TAE Aerospace will develop a Turbine Engine Maintenance Facility (TEMF) in Bundamba, south-east Queensland, which will support in-country sustainment of Australia’s fifth-generation F-35 Joint Strike fighter jets. The TEMF will enable deeper-level maintenance, where JSF F135 engine modules are disassembled, repaired and reassembled for testing.
The Minister for Defence, the Hon Christopher Pyne MP, said the new facility is a testament to the strength of Australia’s defence industry and the contribution we make to the global F-35 Program.
“TAE Aerospace’s new facility will support maintenance, repair, overhaul and upgrade (MRO&U) activities for not only Australian F135 engines but also engines from around the Asia Pacific region and the world, ,” Minister Pyne said.
“TAE Aerospace is 100 per cent Australian-owned with 237 employees at several sites across Australia, with contracts to support Classic Hornet, Super Hornet, Growler and M1 Abram tank engines.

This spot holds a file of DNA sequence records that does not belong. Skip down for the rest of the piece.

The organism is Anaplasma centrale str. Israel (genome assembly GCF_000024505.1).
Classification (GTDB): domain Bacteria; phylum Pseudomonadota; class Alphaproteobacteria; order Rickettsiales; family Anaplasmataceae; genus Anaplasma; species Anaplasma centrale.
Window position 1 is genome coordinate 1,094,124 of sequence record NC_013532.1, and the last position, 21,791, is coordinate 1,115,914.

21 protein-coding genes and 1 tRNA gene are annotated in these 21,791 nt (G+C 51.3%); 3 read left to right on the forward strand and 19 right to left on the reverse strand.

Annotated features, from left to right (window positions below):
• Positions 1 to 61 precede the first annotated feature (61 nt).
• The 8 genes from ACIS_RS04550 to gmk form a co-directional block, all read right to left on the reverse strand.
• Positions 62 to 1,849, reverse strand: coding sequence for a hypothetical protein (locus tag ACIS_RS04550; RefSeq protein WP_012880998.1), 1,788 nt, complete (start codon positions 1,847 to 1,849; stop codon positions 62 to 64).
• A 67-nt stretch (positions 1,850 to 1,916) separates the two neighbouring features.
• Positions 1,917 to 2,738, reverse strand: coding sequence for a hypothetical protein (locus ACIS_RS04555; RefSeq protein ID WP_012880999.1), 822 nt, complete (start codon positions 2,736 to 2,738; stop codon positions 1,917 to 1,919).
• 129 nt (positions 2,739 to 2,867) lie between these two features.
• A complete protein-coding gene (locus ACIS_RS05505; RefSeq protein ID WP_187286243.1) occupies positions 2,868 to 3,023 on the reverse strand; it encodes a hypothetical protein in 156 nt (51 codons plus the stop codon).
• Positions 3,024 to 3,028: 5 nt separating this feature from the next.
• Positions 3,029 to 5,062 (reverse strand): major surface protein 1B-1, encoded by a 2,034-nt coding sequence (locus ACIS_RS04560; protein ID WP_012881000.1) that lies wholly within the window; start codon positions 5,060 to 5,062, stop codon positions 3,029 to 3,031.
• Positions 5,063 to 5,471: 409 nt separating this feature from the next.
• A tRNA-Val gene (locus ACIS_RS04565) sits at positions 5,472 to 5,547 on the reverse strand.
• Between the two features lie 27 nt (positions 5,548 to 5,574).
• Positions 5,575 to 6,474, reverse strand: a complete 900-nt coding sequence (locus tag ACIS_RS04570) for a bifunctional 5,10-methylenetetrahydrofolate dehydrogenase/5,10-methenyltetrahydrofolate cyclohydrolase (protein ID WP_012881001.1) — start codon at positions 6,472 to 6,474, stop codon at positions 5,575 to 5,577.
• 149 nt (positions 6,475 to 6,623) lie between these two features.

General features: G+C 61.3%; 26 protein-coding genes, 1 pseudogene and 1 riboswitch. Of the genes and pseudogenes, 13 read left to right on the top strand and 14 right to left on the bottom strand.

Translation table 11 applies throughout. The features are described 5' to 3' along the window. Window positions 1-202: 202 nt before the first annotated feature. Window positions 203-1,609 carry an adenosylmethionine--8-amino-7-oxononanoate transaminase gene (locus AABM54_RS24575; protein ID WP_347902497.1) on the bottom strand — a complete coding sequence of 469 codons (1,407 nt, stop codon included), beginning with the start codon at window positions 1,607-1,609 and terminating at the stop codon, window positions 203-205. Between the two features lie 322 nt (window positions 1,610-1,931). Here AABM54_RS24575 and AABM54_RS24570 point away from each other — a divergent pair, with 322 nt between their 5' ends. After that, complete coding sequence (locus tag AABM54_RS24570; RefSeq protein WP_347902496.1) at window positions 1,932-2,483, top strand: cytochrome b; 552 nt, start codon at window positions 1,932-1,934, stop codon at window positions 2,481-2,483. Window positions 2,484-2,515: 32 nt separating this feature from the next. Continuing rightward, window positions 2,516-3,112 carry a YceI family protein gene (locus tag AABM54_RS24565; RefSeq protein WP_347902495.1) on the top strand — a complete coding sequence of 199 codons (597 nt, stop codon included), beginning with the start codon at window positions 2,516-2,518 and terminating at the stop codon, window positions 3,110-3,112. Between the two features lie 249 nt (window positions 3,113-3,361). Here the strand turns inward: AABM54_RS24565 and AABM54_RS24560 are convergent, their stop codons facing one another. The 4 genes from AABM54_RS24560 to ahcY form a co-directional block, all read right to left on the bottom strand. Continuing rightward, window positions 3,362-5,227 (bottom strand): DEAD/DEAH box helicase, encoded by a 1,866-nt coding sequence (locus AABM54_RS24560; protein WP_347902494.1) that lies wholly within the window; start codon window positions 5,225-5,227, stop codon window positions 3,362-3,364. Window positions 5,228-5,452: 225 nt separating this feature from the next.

“The addition of the F135 engine MRO&U activities will add a minimum of 15 aerospace technician jobs to its workforce and up to 85 additional jobs as part of the future F-35 Global Support Solution.”
The Australian Government has approved the acquisition of 72 F-35A JSF aircraft to replace the current fleet of 71 ageing F/A-18A/B Classic Hornets.
“The global F-35 Program has had a positive impact on Australia’s growing defence industry, which has collectively been awarded in excess of $1 billion in production contracts and will support up to 5000 Australian jobs by 2023,” Minister Pyne said.
For more information about the Australian F-35A Project, visit http://www.defence.gov.au/casg/AboutCASG/OurStructure/Air/JointStrikeFighterDivision/